Partially at Fault for Your Accident? You May Still be Able to Sue


Perhaps one of the most frustrating aspects of personal injury is that an individual who acts with appropriate caution often suffers injury all because another person did not observe due care. But in many situations, the injury victim may share some degree of fault, as well. The legal term for this is contributory negligence, and New Jersey law has specific ways to handle it in personal injury claims.

New Jersey contributory negligence law permits injury victims to pursue compensation from other liable parties, subject to the following conditions:

  • Injury victims can only file claims against others when their own negligence is less than the negligence of the other parties.
  • Victims can only pursue awards reduced by the percentage of their own negligence.

For example, when a car accident victim with 10 percent of liability for the accident sustains $1,000 in medical costs, he or she can pursue 90 percent of the costs, or $900.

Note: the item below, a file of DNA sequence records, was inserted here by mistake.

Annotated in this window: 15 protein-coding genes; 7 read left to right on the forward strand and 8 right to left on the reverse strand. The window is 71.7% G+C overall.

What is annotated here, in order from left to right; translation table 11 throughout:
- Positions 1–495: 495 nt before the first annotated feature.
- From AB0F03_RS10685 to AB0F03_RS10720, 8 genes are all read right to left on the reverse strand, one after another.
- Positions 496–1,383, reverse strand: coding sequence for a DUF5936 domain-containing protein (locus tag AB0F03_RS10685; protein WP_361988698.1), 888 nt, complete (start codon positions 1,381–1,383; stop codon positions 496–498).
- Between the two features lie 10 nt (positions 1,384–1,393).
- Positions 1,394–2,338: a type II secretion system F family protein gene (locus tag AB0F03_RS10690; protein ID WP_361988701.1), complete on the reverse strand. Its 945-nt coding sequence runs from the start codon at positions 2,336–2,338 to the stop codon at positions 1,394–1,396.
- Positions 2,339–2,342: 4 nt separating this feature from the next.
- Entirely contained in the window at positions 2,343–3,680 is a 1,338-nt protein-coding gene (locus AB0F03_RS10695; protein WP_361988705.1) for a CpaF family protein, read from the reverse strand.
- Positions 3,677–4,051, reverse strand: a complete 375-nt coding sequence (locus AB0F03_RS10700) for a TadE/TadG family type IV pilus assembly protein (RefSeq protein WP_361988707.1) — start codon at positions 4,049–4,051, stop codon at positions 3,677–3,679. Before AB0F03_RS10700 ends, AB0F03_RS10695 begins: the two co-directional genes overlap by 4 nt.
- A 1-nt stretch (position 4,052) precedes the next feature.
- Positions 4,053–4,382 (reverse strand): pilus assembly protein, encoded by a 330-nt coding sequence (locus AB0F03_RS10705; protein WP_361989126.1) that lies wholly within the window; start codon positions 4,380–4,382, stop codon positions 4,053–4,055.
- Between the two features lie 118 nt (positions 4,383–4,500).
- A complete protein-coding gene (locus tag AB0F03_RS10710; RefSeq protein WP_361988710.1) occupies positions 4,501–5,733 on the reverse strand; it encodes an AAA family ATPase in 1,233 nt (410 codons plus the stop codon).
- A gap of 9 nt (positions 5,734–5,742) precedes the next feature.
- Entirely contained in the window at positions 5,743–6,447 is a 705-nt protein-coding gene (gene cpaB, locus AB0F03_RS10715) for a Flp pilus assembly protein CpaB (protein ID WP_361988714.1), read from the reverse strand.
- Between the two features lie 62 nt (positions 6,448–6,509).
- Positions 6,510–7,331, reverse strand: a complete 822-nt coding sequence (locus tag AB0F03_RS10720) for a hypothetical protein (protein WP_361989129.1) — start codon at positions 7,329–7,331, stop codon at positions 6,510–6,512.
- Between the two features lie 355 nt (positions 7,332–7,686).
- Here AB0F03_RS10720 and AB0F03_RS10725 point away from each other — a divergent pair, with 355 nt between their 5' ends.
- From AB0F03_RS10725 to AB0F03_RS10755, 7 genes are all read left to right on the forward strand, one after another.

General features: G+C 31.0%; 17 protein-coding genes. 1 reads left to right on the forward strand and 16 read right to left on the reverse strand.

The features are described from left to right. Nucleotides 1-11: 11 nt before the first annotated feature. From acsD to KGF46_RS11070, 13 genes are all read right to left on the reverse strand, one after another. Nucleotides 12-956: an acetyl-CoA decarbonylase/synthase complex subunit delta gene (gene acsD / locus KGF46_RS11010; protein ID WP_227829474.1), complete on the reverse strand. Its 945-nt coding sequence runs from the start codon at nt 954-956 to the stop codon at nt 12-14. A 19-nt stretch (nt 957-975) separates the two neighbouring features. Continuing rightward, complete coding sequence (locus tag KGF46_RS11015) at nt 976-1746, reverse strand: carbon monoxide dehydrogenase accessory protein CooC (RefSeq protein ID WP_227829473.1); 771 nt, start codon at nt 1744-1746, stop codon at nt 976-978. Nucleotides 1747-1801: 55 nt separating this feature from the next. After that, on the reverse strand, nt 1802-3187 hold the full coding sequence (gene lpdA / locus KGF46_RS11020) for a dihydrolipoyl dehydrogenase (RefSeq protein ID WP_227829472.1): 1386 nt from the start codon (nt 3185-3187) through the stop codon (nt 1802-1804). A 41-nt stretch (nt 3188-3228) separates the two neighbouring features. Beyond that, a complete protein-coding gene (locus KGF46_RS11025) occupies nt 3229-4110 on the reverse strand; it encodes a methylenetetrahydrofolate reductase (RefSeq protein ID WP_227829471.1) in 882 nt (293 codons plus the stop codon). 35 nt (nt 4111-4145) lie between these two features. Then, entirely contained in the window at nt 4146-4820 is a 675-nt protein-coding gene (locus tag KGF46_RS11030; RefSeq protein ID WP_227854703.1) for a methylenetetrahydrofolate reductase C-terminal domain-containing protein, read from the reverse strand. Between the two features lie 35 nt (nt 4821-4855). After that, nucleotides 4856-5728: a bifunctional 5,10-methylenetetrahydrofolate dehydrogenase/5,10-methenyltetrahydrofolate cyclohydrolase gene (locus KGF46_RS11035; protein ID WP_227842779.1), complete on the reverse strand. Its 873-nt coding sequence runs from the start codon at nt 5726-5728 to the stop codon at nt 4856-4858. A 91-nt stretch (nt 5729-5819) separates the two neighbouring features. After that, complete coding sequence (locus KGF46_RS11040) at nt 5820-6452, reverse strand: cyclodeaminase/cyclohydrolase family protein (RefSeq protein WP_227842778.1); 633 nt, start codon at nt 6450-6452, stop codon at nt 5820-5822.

But no one involved in an accident can make an arbitrary determination of which parties are liable — or the percentage of liability for each party. And even individuals with relatively minor injuries can experience a degree of shock and confusion during the moments after an accident. This is why insurance companies often advise their policyholders to avoid admitting any degree of liability after an accident.

It makes sense to seek a free initial consultation with an experienced personal injury attorney to discuss your case. After hearing your account of the accident, your attorney may determine that you actually bear less responsibility for the accident than you thought, or even no liability at all. And he or she can help educate you in all available legal options, and the advantages and disadvantages of each choice.


Published In: Personal Injury Updates

DISCLAIMER: Because of the generality of this update, the information provided herein may not be applicable in all situations and should not be acted upon without specific legal advice based on particular situations.

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